CC: How has your dream been fulfilled?
AG: We’ve created a place where children can experience and be a part of the arts. A wholly accessible, magical place that lets kids be kids, and “big kids” be kids again for just a little while. Our works let children and families have a window to the world, a way to celebrate both the differences and the similarities in us all. For me, it’s always been about the children and families, and a place where artists can be fulfilled and have a voice. To be able to provide this … to see it fly, to watch and hear the children’s and the artists’ joy, that fills my heart in a way I cannot describe.
CC: What have you learned that may have shifted your original idea?
AG: I think the only things that have really changed are the ones that came as a natural outgrowth of collaborative artistic work. In very large measure, we’re still holding true to the original idea. I feel that things have been greatly enhanced by the input of all of the artists who have worked with and for us, but things seem to be very much in line with what was intended at the start. The biggest learning curve was the timing of educational and public matinees. We danced around a bit with when we offered both public and student matinees, and they changed for the first two seasons. But after polling the audiences and the teachers, we finally came up with what we have now, which seems to work out very nicely.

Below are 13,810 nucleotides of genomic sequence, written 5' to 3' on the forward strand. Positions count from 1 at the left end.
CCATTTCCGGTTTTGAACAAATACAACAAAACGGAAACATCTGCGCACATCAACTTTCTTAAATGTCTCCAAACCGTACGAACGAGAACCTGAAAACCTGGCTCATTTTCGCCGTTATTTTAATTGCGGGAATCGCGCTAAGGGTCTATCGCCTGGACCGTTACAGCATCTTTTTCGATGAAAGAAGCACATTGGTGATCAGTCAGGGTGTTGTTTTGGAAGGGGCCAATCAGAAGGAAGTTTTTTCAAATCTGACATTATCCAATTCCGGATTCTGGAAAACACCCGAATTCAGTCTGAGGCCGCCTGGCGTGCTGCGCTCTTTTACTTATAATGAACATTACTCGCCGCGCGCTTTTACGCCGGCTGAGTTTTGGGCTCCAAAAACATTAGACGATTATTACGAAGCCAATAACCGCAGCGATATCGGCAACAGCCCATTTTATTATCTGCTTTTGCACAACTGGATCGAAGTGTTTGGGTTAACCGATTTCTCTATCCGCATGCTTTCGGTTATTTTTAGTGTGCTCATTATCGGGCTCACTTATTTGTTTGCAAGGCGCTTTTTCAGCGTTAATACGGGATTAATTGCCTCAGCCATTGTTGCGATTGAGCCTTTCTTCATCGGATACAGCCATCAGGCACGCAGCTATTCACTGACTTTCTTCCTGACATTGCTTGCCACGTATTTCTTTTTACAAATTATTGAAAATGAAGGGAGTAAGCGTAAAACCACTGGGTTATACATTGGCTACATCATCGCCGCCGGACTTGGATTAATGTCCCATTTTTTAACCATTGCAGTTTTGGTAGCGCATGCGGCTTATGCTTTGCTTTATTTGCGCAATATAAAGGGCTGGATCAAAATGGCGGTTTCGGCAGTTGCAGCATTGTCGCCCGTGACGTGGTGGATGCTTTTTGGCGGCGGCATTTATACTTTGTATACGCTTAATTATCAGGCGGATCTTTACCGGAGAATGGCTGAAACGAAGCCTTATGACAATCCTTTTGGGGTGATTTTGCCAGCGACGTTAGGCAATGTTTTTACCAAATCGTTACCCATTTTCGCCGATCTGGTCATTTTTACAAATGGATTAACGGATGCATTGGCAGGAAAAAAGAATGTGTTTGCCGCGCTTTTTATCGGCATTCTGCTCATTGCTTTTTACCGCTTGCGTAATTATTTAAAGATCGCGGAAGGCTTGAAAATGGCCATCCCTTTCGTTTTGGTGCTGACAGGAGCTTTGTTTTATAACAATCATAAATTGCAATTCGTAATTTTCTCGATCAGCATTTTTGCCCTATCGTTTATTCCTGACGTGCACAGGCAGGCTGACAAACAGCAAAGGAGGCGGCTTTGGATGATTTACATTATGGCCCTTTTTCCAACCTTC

CC: Where do you see the theater growing in the future?
AG: We are currently doing four mainstage productions per season. Eventually, we would like to get that up to six, and establish a resident acting company per season to become a true repertory company. We hope to continue expanding the number, as well as the type of outreach we provide, and continue exploring ways to make what we do even more accessible to everyone.
CC: What are the details for the Harlequinade Benefit?
AG:: Sat 10/17, is for the “Kids at Heart,” with a world premier performance of Peter and the Wolf, adapted by Cleveland playwright Greg Vovos. There will be a silent auction, wine and hors d’oeuvres. This is the portion of the event in which we will announce our upcoming 2016 season. We’ll be honoring Jonathan Farwell [Garrigan’s father], Cleveland Play House resident company alum, who along with his wife Jo Farwell [Garrigan’s mother], created the original Talespinner program as I was growing up. Tickets for this evening are $40 per individual or $75 per couple.
On Sun 10/18, families can come see Peter and the Wolf, and stay for face painting, theater games, puppet-making and an ice cream social with sundaes provided by Sweet Moses Ice Cream. Tickets for Sunday are $15 (ages 13+), $12 (seniors and college students with ID) and $10 (ages 12 and under). Those attending the Saturday night portion of the event are invited to come back the next day with their kids for free.
CC: For those attending a show, what should they expect?